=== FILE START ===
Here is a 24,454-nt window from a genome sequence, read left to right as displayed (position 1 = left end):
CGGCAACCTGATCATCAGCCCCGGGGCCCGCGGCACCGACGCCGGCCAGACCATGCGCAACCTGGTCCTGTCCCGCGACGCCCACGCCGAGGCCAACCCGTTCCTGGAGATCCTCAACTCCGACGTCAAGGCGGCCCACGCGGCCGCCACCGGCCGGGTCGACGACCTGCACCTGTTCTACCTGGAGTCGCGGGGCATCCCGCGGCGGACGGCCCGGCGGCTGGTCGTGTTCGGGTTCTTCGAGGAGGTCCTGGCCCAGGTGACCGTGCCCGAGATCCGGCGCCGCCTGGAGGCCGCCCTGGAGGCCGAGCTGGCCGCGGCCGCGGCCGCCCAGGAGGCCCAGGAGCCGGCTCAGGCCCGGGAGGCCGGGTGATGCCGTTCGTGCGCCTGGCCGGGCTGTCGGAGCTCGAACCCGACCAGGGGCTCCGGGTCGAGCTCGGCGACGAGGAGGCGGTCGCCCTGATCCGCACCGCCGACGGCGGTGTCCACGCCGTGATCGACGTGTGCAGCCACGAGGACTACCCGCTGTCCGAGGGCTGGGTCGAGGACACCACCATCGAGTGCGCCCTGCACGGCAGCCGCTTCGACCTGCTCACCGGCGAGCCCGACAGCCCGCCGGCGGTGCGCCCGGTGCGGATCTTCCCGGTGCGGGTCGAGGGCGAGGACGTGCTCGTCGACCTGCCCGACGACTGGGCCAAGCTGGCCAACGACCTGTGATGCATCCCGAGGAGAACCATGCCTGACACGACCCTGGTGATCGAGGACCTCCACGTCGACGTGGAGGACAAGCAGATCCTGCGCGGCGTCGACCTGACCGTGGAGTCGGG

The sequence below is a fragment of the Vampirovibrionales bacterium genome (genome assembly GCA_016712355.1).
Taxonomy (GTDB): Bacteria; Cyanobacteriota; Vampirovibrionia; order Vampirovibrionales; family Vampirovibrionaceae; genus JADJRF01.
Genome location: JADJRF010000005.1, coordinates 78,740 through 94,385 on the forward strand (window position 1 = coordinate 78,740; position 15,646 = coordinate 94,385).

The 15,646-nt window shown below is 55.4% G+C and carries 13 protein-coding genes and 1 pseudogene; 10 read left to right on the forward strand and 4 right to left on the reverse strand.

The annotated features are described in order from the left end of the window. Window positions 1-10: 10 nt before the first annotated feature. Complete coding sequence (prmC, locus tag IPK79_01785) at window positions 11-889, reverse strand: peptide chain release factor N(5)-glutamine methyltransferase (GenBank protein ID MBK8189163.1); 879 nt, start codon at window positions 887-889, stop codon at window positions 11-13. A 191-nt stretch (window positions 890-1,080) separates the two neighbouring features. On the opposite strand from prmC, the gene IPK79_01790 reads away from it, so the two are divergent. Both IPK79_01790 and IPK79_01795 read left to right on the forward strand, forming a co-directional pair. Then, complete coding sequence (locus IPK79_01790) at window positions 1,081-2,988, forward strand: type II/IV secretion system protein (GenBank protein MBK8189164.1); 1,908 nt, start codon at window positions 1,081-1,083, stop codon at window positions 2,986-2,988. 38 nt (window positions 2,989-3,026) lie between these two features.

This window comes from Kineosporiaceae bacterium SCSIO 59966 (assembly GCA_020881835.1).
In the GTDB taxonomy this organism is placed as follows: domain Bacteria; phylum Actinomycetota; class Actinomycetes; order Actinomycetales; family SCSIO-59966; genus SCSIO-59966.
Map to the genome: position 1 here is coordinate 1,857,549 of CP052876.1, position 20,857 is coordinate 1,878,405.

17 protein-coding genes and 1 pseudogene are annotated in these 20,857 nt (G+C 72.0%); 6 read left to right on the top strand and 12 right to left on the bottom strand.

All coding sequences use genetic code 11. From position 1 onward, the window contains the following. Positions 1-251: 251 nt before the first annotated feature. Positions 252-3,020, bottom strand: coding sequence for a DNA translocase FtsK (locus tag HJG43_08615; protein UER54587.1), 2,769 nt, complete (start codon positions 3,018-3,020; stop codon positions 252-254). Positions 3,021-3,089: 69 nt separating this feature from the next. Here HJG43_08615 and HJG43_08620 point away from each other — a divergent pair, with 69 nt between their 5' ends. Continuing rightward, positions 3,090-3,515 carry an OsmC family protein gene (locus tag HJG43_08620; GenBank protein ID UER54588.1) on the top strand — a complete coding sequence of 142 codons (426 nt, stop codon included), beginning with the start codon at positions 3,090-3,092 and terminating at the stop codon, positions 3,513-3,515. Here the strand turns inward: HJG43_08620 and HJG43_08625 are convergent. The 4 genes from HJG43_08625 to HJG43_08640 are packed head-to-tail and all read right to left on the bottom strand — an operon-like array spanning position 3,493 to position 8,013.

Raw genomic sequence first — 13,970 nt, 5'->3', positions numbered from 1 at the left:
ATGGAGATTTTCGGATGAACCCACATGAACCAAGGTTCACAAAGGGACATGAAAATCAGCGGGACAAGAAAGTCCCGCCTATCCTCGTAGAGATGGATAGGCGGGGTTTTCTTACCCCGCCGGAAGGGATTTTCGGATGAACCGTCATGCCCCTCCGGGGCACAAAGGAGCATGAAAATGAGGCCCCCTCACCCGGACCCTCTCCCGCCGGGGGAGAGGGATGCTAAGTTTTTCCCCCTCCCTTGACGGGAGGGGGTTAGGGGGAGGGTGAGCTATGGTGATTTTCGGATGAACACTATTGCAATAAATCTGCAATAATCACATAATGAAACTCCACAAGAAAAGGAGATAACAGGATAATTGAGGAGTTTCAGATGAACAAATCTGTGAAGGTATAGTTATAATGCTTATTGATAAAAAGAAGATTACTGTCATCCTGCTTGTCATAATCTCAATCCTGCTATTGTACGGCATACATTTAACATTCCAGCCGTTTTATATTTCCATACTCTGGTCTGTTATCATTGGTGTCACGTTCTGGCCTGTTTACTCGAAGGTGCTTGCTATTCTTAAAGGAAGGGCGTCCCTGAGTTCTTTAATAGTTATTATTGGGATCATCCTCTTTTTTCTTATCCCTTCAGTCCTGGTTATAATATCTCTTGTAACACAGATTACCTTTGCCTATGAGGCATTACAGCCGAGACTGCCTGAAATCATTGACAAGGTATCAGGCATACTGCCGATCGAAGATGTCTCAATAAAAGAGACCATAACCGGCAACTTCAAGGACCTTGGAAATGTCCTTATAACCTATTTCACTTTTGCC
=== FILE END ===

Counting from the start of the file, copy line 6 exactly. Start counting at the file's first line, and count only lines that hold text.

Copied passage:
The 15,646-nt window shown below is 55.4% G+C and carries 13 protein-coding genes and 1 pseudogene; 10 read left to right on the forward strand and 4 right to left on the reverse strand.